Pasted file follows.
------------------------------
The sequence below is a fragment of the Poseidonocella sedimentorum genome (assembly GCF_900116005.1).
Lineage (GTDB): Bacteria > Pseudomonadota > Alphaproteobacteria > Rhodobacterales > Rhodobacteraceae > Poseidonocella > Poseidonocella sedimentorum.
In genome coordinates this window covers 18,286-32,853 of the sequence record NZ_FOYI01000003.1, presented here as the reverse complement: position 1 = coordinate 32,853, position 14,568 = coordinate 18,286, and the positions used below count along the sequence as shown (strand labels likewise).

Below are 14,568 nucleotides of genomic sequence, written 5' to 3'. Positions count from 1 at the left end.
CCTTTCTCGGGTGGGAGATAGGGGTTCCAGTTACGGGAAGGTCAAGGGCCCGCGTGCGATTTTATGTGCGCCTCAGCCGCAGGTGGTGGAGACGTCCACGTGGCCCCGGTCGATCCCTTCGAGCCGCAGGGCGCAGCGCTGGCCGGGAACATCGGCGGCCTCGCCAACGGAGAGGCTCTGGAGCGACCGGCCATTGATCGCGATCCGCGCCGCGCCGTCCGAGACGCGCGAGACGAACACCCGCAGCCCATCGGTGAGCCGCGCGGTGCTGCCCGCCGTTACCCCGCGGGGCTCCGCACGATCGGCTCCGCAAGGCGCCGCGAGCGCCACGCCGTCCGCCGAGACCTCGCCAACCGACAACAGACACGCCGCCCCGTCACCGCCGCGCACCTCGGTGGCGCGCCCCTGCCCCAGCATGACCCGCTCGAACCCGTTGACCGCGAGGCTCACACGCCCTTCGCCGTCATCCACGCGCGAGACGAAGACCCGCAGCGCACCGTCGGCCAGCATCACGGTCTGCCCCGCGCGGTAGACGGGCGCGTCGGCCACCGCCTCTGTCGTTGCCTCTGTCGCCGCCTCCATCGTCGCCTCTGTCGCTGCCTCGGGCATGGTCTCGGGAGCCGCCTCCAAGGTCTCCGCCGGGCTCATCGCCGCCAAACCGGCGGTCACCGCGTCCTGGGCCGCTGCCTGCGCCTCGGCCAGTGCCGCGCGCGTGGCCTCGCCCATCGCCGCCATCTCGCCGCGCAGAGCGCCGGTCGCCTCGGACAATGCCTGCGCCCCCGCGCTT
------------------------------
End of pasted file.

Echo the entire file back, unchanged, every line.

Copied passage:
The sequence below is a fragment of the Poseidonocella sedimentorum genome (assembly GCF_900116005.1).
Lineage (GTDB): Bacteria > Pseudomonadota > Alphaproteobacteria > Rhodobacterales > Rhodobacteraceae > Poseidonocella > Poseidonocella sedimentorum.
In genome coordinates this window covers 18,286-32,853 of the sequence record NZ_FOYI01000003.1, presented here as the reverse complement: position 1 = coordinate 32,853, position 14,568 = coordinate 18,286, and the positions used below count along the sequence as shown (strand labels likewise).

Below are 14,568 nucleotides of genomic sequence, written 5' to 3'. Positions count from 1 at the left end.
CCTTTCTCGGGTGGGAGATAGGGGTTCCAGTTACGGGAAGGTCAAGGGCCCGCGTGCGATTTTATGTGCGCCTCAGCCGCAGGTGGTGGAGACGTCCACGTGGCCCCGGTCGATCCCTTCGAGCCGCAGGGCGCAGCGCTGGCCGGGAACATCGGCGGCCTCGCCAACGGAGAGGCTCTGGAGCGACCGGCCATTGATCGCGATCCGCGCCGCGCCGTCCGAGACGCGCGAGACGAACACCCGCAGCCCATCGGTGAGCCGCGCGGTGCTGCCCGCCGTTACCCCGCGGGGCTCCGCACGATCGGCTCCGCAAGGCGCCGCGAGCGCCACGCCGTCCGCCGAGACCTCGCCAACCGACAACAGACACGCCGCCCCGTCACCGCCGCGCACCTCGGTGGCGCGCCCCTGCCCCAGCATGACCCGCTCGAACCCGTTGACCGCGAGGCTCACACGCCCTTCGCCGTCATCCACGCGCGAGACGAAGACCCGCAGCGCACCGTCGGCCAGCATCACGGTCTGCCCCGCGCGGTAGACGGGCGCGTCGGCCACCGCCTCTGTCGTTGCCTCTGTCGCCGCCTCCATCGTCGCCTCTGTCGCTGCCTCGGGCATGGTCTCGGGAGCCGCCTCCAAGGTCTCCGCCGGGCTCATCGCCGCCAAACCGGCGGTCACCGCGTCCTGGGCCGCTGCCTGCGCCTCGGCCAGTGCCGCGCGCGTGGCCTCGCCCATCGCCGCCATCTCGCCGCGCAGAGCGCCGGTCGCCTCGGACAATGCCTGCGCCCCCGCGCTT